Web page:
Northeastern Section - 40th Annual Meeting (March 1416, 2005)
Paper No. 13-5
Presentation Time: 1:00 PM-5:00 PM

DETAILED THREE-DIMENSIONAL MAPPING OF VARIATIONS IN MINERAL CONTENT AND TEXTURE IN METAGABBRO, HOOPER GARNET MINE, SOUTHEASTERN ADIRONDACKS, NEW YORK

SKOTNICKI, Stanley P., Buffalo State College, Buffalo, NY 14216, stanley_skotnicki@yahoo.com, SOLAR, G.S., Department of Earth Sciences, Buffalo State College, 1300 Elmwood Avenue, Buffalo, NY 14222, and VALENTINO, David W., Department of Earth Sciences, SUNY-Oswego, Oswego, NY 13126

The metagabbroic rocks found in and around the abandoned Hooper garnet mine in the Adirondacks have recorded significant partitioned strain during deformation and metamorphism associated with the Grenville orogeny. Exposure is nearly 100% in the 150 x 100m quarry, with 30m walls permitting 3-D examination. Rocks range from dominantly garnet amphibolite to subordinate banded metagabbroic gneiss composed of amphibole+plagioclase (~ 1:1 proportion). All rocks contain mineral aggregates that define fabrics of variable alignment and intensity. Foliation is variable in intensity and dip, but the strikes of foliation and trends of lineations are consistently oriented across the entirety of the quarry to 110. This trend is consistent with structures across the southern Adirondacks. Garnet porphyroblasts are found throughout, and are typically draped with matrix minerals to form tails of various symmetry, and elongate along the 110 trend.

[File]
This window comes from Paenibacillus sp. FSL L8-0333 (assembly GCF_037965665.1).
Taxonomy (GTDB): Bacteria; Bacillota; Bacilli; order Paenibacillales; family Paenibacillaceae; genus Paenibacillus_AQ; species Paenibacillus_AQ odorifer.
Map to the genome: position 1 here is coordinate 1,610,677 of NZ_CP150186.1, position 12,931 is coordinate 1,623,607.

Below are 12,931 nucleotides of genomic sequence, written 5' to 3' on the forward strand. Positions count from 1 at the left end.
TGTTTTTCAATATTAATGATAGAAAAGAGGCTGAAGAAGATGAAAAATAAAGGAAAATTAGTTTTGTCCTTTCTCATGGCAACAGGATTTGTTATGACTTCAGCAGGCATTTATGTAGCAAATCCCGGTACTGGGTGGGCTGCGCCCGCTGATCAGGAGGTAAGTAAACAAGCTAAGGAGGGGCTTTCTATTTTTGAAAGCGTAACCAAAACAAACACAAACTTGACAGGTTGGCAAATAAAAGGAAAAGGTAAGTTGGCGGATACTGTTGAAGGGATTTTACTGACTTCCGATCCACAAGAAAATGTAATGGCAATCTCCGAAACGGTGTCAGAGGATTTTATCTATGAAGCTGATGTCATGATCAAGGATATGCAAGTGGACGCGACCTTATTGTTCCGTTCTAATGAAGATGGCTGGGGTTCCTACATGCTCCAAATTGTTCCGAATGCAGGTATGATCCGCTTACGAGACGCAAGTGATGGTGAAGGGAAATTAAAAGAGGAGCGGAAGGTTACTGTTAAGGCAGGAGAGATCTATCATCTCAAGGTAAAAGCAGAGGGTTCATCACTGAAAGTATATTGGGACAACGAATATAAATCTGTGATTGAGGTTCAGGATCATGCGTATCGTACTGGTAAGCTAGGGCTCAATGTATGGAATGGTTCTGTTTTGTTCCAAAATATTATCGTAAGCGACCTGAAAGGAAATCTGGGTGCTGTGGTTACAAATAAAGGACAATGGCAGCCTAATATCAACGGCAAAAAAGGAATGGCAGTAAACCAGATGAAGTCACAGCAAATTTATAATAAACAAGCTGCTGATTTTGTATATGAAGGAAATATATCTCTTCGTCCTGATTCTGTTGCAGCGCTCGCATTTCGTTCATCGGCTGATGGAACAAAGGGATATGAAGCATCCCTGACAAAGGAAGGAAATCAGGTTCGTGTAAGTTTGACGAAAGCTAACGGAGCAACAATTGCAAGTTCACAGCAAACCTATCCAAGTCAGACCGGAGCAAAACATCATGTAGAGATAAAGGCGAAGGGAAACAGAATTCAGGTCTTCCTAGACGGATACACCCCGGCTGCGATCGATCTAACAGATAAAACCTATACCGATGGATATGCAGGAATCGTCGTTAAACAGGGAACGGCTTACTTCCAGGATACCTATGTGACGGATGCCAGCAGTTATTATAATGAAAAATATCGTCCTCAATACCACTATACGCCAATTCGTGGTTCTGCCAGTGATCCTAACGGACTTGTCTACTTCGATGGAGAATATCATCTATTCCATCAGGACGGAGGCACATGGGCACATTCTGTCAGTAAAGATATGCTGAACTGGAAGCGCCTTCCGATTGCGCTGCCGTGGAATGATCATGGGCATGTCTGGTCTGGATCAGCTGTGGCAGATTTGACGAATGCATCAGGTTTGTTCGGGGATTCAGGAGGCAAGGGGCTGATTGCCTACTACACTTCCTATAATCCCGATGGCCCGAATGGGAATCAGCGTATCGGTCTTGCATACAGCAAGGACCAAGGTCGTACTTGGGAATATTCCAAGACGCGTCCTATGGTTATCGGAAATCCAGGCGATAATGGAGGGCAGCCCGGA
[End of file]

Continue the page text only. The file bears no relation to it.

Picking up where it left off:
To determine whether mineral content affected textural development in these rocks, we collected compositional, geometrical and orientation mineral data from the millimeter- to the quarry-scales. A fabric and compositional map was produced of the mine that allowed us to identify priority locations for finer-scale studies at the meter-scale, and for specimen collection for laboratory analyses. In order to determine correlated 3-D variations in composition, fabric intensity, shapes of grain aggregates, and the area percentage of garnet present, the specific areas chosen were documented down to grain-by-grain analyses. Examination of specimens, which were cut according to fabric orientations and thin sections (cut from those surfaces) augmented field data. Results show that highly-concentrated clusters of small (~5mm) garnet crystals define distinct bands in dominant amphibolite, whereas relatively isolated large (up to 10cm) garnet crystals with distinct matrix mineral tails tend to occur within the more leucocratic metagabbroic gneiss. Independent of rock composition, field and laboratory data show a dominant L>S tectonite fabric in areas that can be traced across the quarry. It is apparent from our data that fabrics in the rocks are the result of localization of strain controlled by compositional variation, and by the concentration and size of garnet porphyroblasts.

Northeastern Section - 40th Annual Meeting (March 1416, 2005)
General Information for this Meeting
Session No. 13--Booth# 24
Thermal History and Metamorphism of the Adirondacks in the Context of the Broader Grenville Orogenic Cycle (Posters)
Prime Hotel and Conference Center: Whitney Room
1:00 PM-5:00 PM, Monday, March 14, 2005

Geological Society of America Abstracts with Programs, Vol. 37, No. 1, p. 25

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